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Learning dog shampoo facts is important for dog owners because, let's face it: every dog needs a bath once in a while, and some dogs need baths more frequently than others. 

When your dog's bath-time is around the corner, it’s crucial to use a shampoo made for dogs instead of using your own shampoo, because people shampoo is too harsh for dog skin. 

What else should you know about dog shampoo and washing your dog? Following are facts about shampoo Jennifer Nelson, a dog groomer for more than 12 years, has to share. 

Lime sulfur may be used to treat skin conditions in dogs

Lime sulfur may be used to treat skin conditions in dogs

Dog Shampoo Facts: 1) You Can't Use Your Shampoo

Many dog owners on a budget may find it tempting to cut corners and use their own shampoo to bathe their dogs. 

There are several reasons why it’s a bad idea to use human shampoo on your dog. One of the biggest reasons is a matter of pH.

The human skin has a pH level of 5.5, while dogs have a pH level of 7.5. That means that human shampoo is much too acidic for dogs and will irritate a dog's skin.

Another problem with human shampoo is that human skin is three times thicker than dog skin.

 As you can imagine, because of this, it’s much easier to damage a dog’s thin skin with harsh chemicals and fragrances that are found in human shampoos.

Dog Shampoo Facts: 2) There are Many Types of Dog Shampoo


What are different types of dog shampoo? There are a variety of different types of dog shampoo on the market since dogs and their humans all have varying needs. Some common types of dog shampoo include:

Flea and tick: Keeping your dog free of fleas and ticks is a crucial part of keeping your pup healthy and happy. Flea and tick shampoos are designed to kill parasites on your dog. Follow directions carefully and avoid getting this shampoo in your dog’s eyes.

Oatmeal: Many dogs suffer from dry skin, and some shampoo contains soothing oatmeal to help moisturize your dog’s skin. Many oatmeal shampoos also contain aloe for the ultimate in moisturization.

⦁ Tearless or hypoallergenic: These shampoos are super gentle and contain little to no fragrance. Tearless and hypoallergenic shampoos are ideal for puppies and dogs who have allergies or sensitive skin. It’s also a great choice for humans who have allergies and don’t want additional scents on their dog.

Face wash: Most shampoo is too harsh to use around your dog’s eyes, and tearless shampoos often don’t have much scrubbing power. Face washes are gentle enough to use around your dog’s eyes but tough enough to remove eye gunk and reduce tear stains.

Whitening: This shampoo is purposely made for dogs with white coats. Whitening shampoos are often blue or purple to emphasize the whiteness of a dog’s coat.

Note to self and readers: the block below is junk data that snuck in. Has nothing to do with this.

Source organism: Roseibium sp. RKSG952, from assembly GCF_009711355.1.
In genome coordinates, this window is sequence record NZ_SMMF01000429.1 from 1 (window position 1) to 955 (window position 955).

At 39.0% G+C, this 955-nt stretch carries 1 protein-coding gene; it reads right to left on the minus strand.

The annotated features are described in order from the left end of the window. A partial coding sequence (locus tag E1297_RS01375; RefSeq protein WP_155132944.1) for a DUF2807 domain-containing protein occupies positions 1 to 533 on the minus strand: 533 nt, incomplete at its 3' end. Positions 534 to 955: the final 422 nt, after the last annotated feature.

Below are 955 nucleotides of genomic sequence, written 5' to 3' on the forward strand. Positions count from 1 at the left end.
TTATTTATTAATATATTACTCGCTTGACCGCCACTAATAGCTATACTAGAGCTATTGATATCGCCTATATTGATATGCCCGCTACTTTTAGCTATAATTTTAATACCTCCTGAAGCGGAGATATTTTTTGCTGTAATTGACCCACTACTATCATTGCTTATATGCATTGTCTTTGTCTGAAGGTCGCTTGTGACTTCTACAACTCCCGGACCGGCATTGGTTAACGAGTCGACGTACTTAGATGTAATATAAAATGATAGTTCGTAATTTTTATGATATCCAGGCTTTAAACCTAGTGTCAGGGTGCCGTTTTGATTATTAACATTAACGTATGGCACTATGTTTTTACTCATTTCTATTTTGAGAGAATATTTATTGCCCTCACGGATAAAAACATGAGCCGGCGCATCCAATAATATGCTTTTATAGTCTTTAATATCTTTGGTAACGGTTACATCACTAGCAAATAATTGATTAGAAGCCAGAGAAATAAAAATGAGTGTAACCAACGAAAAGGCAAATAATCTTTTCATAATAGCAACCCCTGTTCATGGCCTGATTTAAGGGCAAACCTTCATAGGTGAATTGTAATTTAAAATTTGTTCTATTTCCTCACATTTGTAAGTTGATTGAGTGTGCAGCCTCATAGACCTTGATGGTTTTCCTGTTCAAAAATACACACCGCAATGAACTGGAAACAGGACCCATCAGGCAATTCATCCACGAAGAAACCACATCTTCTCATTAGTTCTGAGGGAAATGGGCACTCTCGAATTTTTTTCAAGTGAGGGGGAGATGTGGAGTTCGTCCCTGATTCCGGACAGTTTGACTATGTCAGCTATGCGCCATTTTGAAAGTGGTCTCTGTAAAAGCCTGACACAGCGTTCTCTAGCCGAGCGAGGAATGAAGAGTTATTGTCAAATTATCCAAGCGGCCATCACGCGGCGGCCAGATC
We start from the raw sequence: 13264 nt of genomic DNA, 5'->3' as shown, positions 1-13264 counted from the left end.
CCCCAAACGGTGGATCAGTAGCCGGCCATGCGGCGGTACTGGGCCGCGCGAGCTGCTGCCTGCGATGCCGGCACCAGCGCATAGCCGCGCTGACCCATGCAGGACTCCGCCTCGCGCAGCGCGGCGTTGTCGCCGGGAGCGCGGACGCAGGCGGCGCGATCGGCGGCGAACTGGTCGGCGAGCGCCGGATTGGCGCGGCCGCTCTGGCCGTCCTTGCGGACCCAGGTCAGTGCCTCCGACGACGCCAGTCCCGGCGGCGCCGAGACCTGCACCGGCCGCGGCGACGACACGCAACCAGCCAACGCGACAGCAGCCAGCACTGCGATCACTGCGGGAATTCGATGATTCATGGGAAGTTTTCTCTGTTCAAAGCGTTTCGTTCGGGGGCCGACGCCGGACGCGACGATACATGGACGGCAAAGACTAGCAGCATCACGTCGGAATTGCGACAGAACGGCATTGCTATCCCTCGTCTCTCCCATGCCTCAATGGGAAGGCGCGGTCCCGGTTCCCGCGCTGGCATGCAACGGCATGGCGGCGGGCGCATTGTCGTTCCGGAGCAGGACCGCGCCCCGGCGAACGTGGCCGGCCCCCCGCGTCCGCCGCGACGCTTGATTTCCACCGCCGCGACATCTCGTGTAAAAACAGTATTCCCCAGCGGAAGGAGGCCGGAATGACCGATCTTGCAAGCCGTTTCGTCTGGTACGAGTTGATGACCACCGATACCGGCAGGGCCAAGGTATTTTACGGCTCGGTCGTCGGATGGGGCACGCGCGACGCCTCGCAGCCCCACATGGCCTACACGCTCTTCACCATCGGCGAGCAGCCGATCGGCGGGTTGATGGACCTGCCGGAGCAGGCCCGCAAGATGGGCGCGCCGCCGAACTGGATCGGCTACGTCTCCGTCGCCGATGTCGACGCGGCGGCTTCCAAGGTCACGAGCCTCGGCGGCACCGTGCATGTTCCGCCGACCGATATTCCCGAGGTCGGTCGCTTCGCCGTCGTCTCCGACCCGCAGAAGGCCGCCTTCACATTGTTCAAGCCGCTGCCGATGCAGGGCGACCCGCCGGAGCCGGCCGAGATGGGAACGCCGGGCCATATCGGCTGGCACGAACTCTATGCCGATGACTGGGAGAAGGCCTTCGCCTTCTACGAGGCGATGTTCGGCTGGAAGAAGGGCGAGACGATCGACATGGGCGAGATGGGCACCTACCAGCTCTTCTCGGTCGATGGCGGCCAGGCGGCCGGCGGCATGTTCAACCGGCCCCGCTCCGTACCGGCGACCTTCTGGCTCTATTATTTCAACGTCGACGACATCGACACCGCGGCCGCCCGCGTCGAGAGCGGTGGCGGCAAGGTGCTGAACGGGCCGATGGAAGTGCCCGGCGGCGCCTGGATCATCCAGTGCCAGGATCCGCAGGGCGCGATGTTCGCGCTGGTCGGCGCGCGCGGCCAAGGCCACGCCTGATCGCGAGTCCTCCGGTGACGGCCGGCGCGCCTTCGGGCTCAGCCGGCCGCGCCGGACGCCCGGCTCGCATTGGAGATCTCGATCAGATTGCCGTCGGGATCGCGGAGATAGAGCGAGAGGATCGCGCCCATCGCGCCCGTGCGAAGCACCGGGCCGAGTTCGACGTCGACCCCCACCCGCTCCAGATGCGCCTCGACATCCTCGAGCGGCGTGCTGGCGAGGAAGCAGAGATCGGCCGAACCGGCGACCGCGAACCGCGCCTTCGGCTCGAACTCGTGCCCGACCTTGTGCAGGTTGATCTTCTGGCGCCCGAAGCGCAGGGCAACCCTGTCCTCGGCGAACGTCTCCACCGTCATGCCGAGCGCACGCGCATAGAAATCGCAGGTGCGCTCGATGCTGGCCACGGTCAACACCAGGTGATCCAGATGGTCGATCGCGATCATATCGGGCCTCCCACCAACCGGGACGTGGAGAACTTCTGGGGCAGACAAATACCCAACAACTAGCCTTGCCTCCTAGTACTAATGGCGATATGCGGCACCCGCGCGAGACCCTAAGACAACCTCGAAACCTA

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Deodorizing: For especially stinky dogs, deodorizing shampoos contain special ingredients to bind to and eliminate most kinds of odor.

⦁ De-skunking: For dogs that have been sprayed by a skunk, your best bet is a shampoo formulated specifically to reduce or eliminate the oils responsible for skunk stench. Follow the directions, since you may need to leave it on for around 10 minutes for best results.

Medicated: Over-the-counter medicated shampoos can work for dogs with mild skin conditions that aren’t helped by oatmeal shampoo alone.

Prescription: Certain types of skin conditions need to be treated with a shampoo prescribed by a veterinarian. Carefully follow directions. Prescription shampoos may need to be applied several times a week depending on what type of condition they are treating.

Dog Shampoo Facts 3: Too Many Baths are Bad

How often should I wash my dog? In general, you should try not to wash your dog more than once a month since you can dry out their skin with frequent bathing. The more often you wash your dog, the more gentle shampoo you will want to use.

Dogs with short hair that spend most of their time inside may only need baths once or twice a year, but most dogs will benefit from getting bathed every two to four months.

"Typically - we don't like to bathe them too often-unless using a medicated shampoo for a specific condition. Excessive bathing can lead to dry skin, itching, and even secondary skin infections."~Critical Care Vet

How often should you bathe a dog?

Rinse, rinse and rinse to avoid pockets of trapped shampoo.

Dog Shampoo Facts 4: Mistakes Can Turn Costly

Giving your dog a bath with a quality shampoo may look like a no-brainer, but if you make some mistakes you may end up with problems and these may lead to even a costly vet bill. Here are some important tips to help the experience go smoother and prevent unintentionally damaging your dog's skin.

⦁ Put cotton balls in your dog’s ears before the bath to help prevent water from getting in. Water in the ear canals can lead to annoying dog ear infections.

⦁ Use saline eye drops before and after the bath to help prevent irritation from shampoo accidentally getting in your dog’s eyes. Tearless shampoos may help minimize this.

⦁ Use warm water. Water that is too hot or cold is uncomfortable for your dog and can dry out their skin. Dogs don’t appreciate a steamy hot shower the way people do.

⦁ Rinse, rinse, and rinse again. Once you think you have all the shampoo rinsed out of your dog, rinse for another few minutes just in case. Feel every inch of your dog’s skin and fur to check for pockets of shampoo before deciding your dog’s bath is over. Leftover shampoo residue can cause skin flakes and itching at best and a staph bacterial infection at worst.

⦁ Avoid using heat to dry your dog. Hot air can dry out your dog’s skin. Dogs are also prone to overheating. Instead, towel dry your dog well and use a dryer on a cool setting to dry your dog without overheating him or his skin.

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